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Workplace Action Steps for Leveraging Mature Talent: Findings from the Talent Management Study

by Jungui Lee, Tay McNamara, and Marcie Pitt-Catsouphes

when it comes to older workers, companies now reaping what they sowed

Analysis of the Talent Management Study shows lack of planning

July 2012—We’ve all heard the advice about putting something aside for a rainy day. Trouble is, many of us fail to heed that advice. And when it comes to planning ahead for their human resources needs, many U.S. companies aren’t much better. A new analysis of the Talent Management Study, conducted by the Sloan Center on Aging & Work at Boston College, indicates that companies have not done a good job of gathering the information they need to ensure they have the right people in place to get the job done. This finding is being borne out in today’s coverage of the country’s labor troubles. News media regularly report on the shortage of skills that employers currently face. The 2009 Talent Management Study found that more than two-thirds of employers (68%) had done little or no analysis of the makeup of their work force. And three out of four employers had done little or nothing to collect information about employee career plans, work preferences or projected retirement rates.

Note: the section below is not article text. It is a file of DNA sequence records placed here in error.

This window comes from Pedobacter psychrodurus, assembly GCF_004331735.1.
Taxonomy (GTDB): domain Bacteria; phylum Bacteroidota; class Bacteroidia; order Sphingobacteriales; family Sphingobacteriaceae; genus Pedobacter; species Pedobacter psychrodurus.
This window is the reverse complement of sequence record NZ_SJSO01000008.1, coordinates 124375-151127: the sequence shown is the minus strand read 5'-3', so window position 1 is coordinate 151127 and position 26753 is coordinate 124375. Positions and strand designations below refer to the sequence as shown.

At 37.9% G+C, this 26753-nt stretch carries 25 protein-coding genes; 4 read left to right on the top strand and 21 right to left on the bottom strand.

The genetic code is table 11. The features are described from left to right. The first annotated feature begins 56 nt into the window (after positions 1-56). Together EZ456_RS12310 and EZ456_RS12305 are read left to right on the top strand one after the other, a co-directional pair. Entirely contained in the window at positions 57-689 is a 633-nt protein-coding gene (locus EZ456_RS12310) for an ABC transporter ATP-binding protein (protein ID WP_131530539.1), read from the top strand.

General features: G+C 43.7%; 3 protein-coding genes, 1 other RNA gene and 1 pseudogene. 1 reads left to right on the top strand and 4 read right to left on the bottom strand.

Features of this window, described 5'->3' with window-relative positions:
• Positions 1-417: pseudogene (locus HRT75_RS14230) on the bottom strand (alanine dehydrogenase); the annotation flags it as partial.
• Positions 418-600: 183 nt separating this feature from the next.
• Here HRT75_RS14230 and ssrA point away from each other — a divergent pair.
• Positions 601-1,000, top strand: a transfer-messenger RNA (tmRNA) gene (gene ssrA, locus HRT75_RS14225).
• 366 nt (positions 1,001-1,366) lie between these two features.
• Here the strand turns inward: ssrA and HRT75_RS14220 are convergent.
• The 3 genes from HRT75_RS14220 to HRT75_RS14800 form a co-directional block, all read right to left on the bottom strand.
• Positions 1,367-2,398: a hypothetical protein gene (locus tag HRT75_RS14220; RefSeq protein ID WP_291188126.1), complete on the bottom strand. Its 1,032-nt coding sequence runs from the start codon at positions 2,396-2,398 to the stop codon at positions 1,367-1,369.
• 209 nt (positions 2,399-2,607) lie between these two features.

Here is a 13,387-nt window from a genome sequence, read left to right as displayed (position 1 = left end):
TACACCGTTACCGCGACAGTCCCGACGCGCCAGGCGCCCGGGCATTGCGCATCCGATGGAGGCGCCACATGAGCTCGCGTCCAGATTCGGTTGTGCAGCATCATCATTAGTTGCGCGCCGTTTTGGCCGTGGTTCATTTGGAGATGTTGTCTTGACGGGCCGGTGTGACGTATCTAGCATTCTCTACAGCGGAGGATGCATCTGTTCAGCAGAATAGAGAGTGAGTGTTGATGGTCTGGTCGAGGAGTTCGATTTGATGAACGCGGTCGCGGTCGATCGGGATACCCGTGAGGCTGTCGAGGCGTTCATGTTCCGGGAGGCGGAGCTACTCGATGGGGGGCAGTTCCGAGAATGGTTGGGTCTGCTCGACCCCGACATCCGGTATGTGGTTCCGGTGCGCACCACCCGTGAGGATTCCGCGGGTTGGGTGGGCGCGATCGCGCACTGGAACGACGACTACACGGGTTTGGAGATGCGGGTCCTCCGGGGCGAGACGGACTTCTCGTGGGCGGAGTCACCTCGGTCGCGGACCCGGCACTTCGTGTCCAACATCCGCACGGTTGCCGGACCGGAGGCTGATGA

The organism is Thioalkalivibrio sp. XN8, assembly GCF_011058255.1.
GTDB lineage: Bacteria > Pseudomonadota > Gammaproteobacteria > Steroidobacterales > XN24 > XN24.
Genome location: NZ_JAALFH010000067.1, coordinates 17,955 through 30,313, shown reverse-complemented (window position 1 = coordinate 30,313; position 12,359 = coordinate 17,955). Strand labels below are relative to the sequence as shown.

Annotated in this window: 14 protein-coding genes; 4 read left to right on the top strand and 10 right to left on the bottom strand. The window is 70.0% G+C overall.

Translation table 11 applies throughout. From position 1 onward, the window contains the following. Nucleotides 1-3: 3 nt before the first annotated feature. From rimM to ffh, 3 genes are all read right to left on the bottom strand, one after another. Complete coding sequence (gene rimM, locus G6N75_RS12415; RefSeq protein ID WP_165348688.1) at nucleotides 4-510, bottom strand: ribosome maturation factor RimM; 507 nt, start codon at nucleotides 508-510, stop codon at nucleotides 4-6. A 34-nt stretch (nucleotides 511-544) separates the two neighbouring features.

The new analysis of these findings concludes that the more employers analyze their own talent management situations, the more likely they are to have policies and plans in place to recruit, engage and retain older workers. In other words, the analysis draws a direct link between employers’ lack of prior human resources planning and today’s skills shortage.

“The lesson we learn from this, or should learn,” says Tay K. McNamara, PhD, Senior Research Associate, Sloan Center, “is that companies need to plan ahead. They need to gather information about their work force in order to avoid being caught short-handed down the road.”

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